Plant breeders have developed tomato plants that will stop growing once they reach a certain size for their variety. Those are referred to as determinate, we used to call them “bush tomatoes”. Determinate types of tomatoes can be planted closer together, around three feet apart in cages.
Good air circulation reduces disease problems and adequate sunlight allows the fruit to grow and develop. I remember hearing a saying many years ago that went something like: “Plenty of air and light, grows tomatoes right”. Giving your tomatoes enough room to grow will provided them with the air and sunlight they need to thrive.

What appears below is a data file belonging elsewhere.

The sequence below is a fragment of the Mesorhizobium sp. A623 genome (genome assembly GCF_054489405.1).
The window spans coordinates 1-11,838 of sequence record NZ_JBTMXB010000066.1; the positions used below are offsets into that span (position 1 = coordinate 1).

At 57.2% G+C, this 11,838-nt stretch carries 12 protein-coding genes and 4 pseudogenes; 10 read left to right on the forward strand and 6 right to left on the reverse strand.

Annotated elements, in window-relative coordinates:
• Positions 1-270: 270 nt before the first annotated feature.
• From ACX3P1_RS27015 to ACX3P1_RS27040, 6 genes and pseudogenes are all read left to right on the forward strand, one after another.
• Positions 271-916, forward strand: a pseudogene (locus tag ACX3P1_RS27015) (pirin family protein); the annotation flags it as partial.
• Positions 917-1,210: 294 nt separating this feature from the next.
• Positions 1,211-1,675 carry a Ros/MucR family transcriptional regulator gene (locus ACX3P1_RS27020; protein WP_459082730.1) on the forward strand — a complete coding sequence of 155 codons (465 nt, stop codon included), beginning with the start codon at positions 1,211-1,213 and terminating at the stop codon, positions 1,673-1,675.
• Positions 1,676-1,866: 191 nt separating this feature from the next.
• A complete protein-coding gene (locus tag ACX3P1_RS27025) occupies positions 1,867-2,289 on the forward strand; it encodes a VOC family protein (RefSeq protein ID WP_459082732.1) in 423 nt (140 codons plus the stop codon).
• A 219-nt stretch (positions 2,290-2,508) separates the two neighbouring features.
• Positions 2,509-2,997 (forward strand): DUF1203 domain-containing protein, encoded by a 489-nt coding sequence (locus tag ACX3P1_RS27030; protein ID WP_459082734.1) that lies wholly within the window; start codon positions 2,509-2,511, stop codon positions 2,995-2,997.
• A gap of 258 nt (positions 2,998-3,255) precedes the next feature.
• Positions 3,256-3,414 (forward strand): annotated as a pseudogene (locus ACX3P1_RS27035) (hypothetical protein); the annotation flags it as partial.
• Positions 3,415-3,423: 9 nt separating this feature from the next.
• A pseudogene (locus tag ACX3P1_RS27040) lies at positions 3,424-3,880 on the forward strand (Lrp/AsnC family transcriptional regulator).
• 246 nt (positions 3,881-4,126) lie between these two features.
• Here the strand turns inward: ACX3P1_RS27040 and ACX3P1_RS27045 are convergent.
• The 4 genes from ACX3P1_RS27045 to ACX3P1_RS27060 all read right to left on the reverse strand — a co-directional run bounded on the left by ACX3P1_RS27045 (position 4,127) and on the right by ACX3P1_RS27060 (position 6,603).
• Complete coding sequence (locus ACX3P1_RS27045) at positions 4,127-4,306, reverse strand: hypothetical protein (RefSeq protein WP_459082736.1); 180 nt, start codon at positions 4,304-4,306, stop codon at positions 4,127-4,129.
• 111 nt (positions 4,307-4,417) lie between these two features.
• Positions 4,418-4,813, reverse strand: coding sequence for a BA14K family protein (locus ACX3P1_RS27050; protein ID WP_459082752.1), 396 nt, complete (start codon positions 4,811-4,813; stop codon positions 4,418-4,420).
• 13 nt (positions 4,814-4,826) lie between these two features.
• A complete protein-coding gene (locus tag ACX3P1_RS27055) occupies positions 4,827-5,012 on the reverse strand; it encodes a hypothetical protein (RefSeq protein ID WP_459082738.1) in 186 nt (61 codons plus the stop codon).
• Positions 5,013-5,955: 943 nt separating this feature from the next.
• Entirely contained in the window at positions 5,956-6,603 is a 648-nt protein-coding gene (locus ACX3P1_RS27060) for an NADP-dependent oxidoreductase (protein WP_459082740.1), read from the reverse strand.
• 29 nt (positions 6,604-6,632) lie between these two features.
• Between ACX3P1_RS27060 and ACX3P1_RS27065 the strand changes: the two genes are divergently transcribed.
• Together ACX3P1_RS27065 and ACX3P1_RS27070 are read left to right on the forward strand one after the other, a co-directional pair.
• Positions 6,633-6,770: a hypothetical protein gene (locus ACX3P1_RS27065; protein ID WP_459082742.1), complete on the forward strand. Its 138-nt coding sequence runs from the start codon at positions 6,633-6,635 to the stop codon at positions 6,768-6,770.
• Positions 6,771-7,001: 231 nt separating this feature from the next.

I just finished digging the last of our potatoes last week. They were growing in a well-drained, sandy area so I was able to let them sit there in the ground for quite a while after the vines died down. Since I couldn’t get to them right away, leaving them right where they were was the best option. A few weeks in the ground did them no harm.
I’m always excited at potato harvesting time, it’s like digging for buried treasure. You can’t see what you grew until it gets dug up. The excitement starts when you lift the first cache of potatoes from the soil. It’s pretty neat that the humble potato can give such a thrill. I have to admit though, the excitement begins to wear a little thin when my back starts to ache and there’s still a long row to dig.
These potatoes are particularly treasured, they’re the wonderful ‘German Butterball’ variety. They are absolutely the best potatoes I have ever tasted. The yield is small compared to standard potato varieties but the flavor and texture more than makes up for the smaller harvest.